How To Write Fiction Without The Fuss: Reversals


Welcome to Part Eight of our popular fiction series. This week, Lucy looks at plot reversals

For all the articles in this series check out the category “Fiction Without The Fuss.” Click on <<<— this link or go to the sidebar on the right —>>>

How to write fiction without the fuss

It’s Week 8, and we are getting deeper into the plotting of your work of fiction. Within the Three Act form, we’ve completed The Beginning, started The Middle and have the final part of The End sorted out. This leaves us with the meaty part of the plot to fill out: the remaining sections of The Middle, or Second Act, where it develops through a series of complications and obstacles –  Reversals – each leading to a crisis. Though the initial crises are temporarily resolved, they collectively and inevitably lead to an ultimate crisis at the third reversal…

The 8-part structure, with three sets of Reversals, is geared towards a novel-length work of fiction – typically around 80,000 words (a publisher’s ideal length). You won’t be able to fit this many into a micro-story or probably a short story, either of which might only need one reversal to make the plot work; in a novelette or novella, two reversals could be plenty, while if you are writing a novel of epic proportions, you may need to extend the Middle section with additional reversals.

From this point on, having set your main characters off on their Quest, you can imagine your story arc as a graph: as the storyline progresses, there is an overall rising of tension, with an upward spike at each reversal, followed by small dips as the first two are resolved.

The tension spike of each reversal is higher than the last, with the third providing a high point before The Climax.

You may find a personal structural image will help you manage your plotting. When I was writing Blood and Water, I visualised the detective story as an old-fashioned roller coaster where each new piece of information cranked the train further towards the summit and, once everything was in place, the train gained its own momentum and flew ever faster downhill round the twists and turns until the truth had unraveled. But the dual time-scheme of Kindred Spirits felt to me like the creation of a complex hairstyle (yes, really!), where many strands had to be introduced and woven in evenly from different sides to create a smooth reading experience.

Once again, take the notes you made on Sections 4, 5 and 6 from your 1-page plot outline, and transfer them to the new pages for these sections you opened and headed two weeks ago to expand them into chapter breakdowns of between one and two pages long. If you are running one or more subplots, it might help you to keep track of each one separately, in horizontal layers on your pages, which may mean these three section outlines are longer than two pages. Try to create little sub-spikes in the story arc just before or after those of your main plot. It will become confusing if all your reversals happen together – though at the final reversal, this can produce a powerful crisis point.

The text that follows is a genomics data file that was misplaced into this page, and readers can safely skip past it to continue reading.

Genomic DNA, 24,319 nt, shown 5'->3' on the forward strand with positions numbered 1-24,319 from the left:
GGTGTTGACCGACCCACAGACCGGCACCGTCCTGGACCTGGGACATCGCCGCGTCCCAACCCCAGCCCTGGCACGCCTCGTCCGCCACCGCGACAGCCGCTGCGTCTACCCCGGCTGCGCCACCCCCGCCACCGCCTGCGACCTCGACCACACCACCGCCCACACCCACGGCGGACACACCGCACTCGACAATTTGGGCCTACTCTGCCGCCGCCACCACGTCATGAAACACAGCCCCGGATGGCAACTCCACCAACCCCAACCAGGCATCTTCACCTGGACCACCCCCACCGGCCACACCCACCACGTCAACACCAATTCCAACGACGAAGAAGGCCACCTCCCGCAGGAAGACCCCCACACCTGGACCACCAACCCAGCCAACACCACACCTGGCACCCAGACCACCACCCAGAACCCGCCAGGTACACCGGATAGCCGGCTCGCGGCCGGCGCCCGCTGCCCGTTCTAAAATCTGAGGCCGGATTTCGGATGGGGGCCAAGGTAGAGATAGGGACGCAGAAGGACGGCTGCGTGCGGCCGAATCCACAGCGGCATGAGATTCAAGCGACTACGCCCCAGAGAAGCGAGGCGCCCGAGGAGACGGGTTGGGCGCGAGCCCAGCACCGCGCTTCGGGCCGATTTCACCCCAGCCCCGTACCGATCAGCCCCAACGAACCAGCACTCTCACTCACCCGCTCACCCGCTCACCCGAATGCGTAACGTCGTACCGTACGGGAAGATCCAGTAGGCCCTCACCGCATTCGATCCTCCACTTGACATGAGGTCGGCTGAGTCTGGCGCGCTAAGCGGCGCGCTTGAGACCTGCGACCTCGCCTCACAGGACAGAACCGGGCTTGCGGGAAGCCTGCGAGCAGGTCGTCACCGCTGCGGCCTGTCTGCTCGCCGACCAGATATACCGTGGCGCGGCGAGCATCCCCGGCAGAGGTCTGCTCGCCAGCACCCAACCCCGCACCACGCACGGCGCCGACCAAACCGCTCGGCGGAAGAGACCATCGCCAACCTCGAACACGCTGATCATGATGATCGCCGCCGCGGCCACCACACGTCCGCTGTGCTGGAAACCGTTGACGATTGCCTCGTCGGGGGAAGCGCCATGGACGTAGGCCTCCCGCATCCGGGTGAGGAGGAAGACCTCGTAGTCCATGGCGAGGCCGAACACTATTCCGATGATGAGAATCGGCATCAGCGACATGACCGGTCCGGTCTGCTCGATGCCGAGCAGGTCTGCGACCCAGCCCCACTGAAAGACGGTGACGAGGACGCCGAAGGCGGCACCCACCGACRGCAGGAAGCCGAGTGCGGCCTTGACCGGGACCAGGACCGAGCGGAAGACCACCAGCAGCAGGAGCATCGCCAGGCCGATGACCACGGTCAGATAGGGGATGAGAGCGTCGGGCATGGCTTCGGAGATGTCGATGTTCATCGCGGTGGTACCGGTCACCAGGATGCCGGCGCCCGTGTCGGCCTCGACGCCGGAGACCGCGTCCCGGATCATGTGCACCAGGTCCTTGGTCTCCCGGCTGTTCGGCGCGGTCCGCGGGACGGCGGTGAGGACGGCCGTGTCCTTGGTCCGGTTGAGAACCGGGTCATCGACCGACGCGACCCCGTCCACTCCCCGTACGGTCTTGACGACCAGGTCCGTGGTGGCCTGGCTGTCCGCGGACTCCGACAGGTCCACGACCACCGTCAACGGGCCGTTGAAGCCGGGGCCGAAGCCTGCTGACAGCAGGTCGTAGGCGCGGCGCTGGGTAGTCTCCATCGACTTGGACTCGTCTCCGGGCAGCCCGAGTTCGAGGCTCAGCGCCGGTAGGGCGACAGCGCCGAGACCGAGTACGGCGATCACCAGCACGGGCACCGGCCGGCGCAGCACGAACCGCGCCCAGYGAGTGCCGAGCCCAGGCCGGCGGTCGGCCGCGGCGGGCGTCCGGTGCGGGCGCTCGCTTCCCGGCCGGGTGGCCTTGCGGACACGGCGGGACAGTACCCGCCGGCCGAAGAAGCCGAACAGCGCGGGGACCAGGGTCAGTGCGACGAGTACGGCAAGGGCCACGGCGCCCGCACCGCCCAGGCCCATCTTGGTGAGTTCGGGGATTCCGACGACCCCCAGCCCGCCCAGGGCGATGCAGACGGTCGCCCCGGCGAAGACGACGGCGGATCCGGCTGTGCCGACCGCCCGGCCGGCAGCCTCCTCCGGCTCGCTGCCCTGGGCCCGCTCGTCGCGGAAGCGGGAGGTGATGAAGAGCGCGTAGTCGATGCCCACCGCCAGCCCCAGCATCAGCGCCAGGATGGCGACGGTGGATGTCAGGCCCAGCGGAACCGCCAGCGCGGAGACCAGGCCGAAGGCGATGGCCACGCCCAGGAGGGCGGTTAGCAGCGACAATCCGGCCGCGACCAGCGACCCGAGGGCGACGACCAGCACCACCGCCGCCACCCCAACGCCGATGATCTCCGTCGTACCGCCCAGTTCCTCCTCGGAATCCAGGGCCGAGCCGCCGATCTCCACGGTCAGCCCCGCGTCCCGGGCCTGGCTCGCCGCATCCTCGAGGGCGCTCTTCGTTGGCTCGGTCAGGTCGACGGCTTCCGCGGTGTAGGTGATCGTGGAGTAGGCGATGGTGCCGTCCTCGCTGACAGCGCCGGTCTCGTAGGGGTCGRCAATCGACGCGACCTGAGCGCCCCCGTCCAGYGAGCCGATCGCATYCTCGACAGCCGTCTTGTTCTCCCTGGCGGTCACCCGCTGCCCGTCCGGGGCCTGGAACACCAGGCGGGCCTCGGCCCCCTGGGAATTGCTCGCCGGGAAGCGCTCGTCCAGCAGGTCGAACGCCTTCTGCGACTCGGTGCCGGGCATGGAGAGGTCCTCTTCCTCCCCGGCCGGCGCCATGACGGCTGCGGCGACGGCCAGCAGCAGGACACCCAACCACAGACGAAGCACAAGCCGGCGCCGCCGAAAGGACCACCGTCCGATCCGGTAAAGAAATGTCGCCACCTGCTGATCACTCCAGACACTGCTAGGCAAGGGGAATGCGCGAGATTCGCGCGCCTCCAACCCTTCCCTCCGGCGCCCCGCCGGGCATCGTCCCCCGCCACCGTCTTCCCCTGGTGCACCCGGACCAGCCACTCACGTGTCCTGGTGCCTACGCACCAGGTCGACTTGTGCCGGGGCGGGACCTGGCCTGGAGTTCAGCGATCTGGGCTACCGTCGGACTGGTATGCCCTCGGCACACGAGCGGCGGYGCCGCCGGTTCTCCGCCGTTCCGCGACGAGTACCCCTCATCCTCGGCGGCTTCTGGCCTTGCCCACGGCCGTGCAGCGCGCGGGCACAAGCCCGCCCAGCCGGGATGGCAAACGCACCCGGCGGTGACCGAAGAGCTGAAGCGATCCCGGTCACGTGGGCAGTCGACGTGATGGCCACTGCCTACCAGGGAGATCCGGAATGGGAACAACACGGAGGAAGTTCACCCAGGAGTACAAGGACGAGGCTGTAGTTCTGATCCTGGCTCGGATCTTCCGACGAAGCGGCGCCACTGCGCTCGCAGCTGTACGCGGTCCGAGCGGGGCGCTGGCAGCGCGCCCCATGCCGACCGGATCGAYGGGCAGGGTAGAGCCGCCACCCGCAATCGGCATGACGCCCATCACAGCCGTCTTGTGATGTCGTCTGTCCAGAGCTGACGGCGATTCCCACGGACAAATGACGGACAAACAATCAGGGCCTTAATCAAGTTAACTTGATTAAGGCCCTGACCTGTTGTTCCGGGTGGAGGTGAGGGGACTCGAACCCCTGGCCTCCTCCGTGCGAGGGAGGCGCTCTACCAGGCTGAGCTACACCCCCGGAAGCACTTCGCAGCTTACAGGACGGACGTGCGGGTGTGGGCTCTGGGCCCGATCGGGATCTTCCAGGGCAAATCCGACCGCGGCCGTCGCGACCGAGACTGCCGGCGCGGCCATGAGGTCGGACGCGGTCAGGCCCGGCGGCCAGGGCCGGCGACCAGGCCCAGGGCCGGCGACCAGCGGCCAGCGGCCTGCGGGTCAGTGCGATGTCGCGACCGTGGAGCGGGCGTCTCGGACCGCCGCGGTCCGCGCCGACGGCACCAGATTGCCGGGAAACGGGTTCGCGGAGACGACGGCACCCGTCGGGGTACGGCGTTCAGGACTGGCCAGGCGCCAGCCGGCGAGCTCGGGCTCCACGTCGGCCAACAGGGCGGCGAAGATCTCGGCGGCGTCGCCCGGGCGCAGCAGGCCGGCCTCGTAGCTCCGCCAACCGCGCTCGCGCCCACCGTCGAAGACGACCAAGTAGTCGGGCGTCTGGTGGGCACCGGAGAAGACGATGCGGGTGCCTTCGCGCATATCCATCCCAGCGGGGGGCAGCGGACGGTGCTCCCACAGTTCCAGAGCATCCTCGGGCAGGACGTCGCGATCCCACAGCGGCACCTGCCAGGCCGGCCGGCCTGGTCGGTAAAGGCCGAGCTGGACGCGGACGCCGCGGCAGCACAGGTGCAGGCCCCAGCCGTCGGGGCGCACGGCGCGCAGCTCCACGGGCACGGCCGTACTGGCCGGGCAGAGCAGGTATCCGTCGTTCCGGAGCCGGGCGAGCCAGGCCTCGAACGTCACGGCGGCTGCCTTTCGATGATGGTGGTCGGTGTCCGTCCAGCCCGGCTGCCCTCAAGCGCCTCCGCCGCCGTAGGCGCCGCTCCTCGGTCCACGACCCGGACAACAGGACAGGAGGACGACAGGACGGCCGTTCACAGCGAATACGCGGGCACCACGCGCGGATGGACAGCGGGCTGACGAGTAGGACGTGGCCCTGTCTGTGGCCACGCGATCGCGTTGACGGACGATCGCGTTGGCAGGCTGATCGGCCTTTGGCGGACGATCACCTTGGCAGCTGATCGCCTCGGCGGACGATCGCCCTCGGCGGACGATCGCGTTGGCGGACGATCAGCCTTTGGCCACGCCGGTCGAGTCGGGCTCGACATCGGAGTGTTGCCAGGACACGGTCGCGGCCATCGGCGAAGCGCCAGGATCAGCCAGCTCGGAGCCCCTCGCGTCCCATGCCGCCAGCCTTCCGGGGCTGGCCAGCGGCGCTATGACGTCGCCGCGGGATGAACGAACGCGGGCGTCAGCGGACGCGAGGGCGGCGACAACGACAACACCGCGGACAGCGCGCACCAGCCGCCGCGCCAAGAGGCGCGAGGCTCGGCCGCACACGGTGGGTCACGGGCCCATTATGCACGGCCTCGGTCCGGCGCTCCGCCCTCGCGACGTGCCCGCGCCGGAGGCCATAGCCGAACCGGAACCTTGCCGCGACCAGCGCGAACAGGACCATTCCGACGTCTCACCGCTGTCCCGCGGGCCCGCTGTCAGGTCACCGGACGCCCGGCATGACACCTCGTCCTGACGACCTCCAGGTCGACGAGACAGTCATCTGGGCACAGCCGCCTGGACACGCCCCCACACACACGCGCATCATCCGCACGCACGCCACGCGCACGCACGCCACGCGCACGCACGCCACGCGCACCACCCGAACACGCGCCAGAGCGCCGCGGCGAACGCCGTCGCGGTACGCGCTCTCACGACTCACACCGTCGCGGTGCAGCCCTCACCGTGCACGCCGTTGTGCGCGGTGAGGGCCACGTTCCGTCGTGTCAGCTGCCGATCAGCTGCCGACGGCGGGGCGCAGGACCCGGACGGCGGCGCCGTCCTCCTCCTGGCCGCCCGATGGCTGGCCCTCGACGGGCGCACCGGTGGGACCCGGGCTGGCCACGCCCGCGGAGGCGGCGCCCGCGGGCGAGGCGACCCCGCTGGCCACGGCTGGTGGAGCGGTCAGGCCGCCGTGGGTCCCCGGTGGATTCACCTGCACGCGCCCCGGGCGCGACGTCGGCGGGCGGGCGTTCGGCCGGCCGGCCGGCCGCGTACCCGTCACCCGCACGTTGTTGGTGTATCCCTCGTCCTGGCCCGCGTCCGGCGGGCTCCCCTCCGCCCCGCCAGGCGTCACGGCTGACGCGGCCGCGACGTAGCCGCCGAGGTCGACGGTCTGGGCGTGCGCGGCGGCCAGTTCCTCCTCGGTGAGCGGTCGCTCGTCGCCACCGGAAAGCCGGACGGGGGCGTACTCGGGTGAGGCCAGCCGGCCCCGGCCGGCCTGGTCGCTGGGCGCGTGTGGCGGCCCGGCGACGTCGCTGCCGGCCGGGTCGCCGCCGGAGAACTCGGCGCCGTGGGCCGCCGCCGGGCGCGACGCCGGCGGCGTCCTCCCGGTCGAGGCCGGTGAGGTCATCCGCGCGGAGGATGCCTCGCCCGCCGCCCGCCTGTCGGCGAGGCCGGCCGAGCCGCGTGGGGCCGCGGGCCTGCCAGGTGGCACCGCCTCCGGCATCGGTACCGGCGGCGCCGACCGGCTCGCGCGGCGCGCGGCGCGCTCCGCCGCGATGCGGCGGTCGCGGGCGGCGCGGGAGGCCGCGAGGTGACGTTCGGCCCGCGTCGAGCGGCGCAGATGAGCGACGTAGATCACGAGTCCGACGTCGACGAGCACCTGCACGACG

Tips to keep on track with main plot and sub-plot reversals include:

  • Run a timeline through Sections 3, 4 and 5 especially. Important things to track are when important events occur (including before your story opens), when people meet each other, and who knows what when. You don’t want characters acting on information they don’t yet know, or somehow being unaware of important events they should know about.
  • If your story is dependent on setting, where and how things happen geographically, draw a map or building plan and make sure characters are in the right place at the right time, that their journeys are timed right and even that they can actually see events they are supposed to have witnessed.

How to write fiction without the fuss - reversalsWhat might your Reversals consist of? The second act is about your characters’ emotional journey and is both the most fun and the most challenging part of a story to create. The key to rising tension and the reader being gripped by the story is conflict – both external, possibly physical, and emotional inner conflict.

Try to advance both inner and outer struggles simultaneously; each external conflict should relate to a character’s internal conflict, teaching them a life lesson or giving them the option to change. Keep raising the stakes.

Include reversals of fortune and unexpected turns of events: surprise your reader with both the actions of the main characters and the events surrounding them, but make sure you have developed credible reasons and motives, even if you haven’t told the reader of them in advance.

Classic journey plots include reversals such as Monsters, Temptations, Deadly Opposites, Dream to Nightmare, Capture and Escape, Journey to the Underworld, Arrival and Frustration, Giving Up, and Final Ordeals. Have fun coming up with contemporary versions of these; they work!

Your last reversal must be where tension, perhaps danger, and the stakes are highest before the Climax (next week). During this moment, the hero/ine/s draw upon the new strengths or lessons they’ve learned in order to take action, in anticipation of bringing the story to a conclusion.

For all the articles in this series check out the category “Fiction Without The Fuss.” Click on <<<— this link or go to the sidebar up a way on the right —>>>

Lucy McCarraher

Lucy McCarraher


Managing Editor, Rethink Press.


Meanwhile, let’s perfect your non-fiction, too…

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